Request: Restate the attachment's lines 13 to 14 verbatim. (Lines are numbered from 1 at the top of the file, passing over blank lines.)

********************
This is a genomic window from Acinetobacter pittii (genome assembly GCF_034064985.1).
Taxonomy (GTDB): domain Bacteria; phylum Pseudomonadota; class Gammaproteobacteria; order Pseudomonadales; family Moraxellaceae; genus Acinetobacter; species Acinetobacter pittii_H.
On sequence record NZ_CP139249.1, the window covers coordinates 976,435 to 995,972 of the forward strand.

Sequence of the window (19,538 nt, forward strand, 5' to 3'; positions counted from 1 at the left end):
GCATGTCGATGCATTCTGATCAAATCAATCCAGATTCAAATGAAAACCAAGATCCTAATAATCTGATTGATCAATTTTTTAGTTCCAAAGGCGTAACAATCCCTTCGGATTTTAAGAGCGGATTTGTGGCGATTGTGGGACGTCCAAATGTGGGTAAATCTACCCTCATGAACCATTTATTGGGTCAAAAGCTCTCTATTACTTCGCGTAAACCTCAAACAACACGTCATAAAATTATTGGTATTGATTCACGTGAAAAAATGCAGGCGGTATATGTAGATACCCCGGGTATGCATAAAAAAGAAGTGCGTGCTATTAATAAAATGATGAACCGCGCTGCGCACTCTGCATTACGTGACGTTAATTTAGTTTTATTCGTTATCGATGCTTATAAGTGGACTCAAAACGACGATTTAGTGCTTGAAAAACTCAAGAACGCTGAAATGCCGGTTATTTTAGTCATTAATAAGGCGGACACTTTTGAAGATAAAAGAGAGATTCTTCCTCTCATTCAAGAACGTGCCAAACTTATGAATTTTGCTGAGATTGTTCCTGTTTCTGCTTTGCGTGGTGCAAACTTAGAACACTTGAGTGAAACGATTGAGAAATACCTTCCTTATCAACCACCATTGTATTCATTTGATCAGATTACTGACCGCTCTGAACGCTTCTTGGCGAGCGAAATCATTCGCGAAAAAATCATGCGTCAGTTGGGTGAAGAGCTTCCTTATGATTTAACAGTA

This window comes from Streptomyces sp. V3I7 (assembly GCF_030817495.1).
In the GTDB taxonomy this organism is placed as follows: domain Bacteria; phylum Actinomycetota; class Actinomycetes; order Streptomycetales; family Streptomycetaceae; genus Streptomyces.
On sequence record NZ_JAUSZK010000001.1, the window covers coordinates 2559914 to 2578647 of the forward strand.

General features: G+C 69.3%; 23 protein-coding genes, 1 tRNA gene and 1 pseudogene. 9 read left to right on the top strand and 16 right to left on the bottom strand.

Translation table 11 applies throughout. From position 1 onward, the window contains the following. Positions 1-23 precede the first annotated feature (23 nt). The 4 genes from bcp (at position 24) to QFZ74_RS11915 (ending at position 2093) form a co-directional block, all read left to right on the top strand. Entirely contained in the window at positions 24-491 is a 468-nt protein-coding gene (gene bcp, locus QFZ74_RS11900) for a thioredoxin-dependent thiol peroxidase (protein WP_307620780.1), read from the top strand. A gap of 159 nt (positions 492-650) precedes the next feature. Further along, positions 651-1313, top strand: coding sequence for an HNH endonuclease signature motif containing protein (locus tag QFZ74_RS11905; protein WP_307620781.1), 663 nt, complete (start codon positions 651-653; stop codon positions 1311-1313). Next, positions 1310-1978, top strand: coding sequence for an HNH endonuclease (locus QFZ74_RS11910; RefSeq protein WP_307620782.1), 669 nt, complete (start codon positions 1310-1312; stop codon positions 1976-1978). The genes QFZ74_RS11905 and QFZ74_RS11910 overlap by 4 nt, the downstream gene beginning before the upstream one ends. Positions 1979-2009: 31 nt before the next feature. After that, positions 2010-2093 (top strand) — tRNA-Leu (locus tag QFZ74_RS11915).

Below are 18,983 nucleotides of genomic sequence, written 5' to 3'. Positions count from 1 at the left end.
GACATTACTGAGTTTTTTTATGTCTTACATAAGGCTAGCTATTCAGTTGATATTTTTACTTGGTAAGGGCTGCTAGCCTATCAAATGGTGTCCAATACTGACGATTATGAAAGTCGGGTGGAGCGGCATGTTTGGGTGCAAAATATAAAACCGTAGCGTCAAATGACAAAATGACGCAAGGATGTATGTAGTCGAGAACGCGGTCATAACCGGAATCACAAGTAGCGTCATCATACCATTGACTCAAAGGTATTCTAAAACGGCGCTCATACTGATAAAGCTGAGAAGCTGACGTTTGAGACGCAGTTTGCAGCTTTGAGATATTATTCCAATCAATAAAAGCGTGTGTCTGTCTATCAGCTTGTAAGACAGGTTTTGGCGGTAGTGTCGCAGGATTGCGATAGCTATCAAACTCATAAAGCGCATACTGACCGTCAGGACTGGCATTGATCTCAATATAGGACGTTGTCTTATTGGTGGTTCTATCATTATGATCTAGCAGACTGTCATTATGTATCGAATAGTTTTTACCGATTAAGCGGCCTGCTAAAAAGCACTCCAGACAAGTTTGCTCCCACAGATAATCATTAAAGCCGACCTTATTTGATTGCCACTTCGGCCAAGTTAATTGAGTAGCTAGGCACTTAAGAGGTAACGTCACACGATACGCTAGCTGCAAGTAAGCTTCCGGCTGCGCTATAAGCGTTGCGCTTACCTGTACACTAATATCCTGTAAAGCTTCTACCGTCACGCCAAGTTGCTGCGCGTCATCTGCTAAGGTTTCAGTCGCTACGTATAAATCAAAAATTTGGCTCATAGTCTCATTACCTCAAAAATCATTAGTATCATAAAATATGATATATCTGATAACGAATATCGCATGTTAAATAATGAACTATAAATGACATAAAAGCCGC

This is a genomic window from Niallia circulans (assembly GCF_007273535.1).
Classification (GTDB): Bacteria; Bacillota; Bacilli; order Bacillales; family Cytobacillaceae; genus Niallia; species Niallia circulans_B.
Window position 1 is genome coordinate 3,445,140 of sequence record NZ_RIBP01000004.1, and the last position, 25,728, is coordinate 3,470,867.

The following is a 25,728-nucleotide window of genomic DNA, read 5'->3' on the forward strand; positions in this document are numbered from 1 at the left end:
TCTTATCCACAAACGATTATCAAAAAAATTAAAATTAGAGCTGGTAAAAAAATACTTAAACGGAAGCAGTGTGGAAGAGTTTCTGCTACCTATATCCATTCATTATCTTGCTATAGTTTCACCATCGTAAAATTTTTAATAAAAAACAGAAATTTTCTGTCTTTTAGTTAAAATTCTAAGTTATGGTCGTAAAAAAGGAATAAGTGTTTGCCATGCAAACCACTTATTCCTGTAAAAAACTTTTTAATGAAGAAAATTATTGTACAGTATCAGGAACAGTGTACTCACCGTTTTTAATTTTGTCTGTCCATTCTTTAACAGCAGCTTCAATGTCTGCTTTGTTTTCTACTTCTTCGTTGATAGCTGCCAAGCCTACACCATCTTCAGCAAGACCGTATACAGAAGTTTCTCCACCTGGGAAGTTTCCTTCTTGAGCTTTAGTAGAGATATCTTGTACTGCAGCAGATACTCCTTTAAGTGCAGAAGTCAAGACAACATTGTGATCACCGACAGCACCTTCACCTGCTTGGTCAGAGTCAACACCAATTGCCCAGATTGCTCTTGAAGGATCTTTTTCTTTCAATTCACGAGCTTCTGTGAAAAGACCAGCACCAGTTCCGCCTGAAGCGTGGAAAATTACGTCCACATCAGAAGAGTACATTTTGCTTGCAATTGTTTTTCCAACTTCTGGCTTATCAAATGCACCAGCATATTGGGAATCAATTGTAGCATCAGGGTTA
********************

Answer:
This is a genomic window from Niallia circulans (assembly GCF_007273535.1).
Classification (GTDB): Bacteria; Bacillota; Bacilli; order Bacillales; family Cytobacillaceae; genus Niallia; species Niallia circulans_B.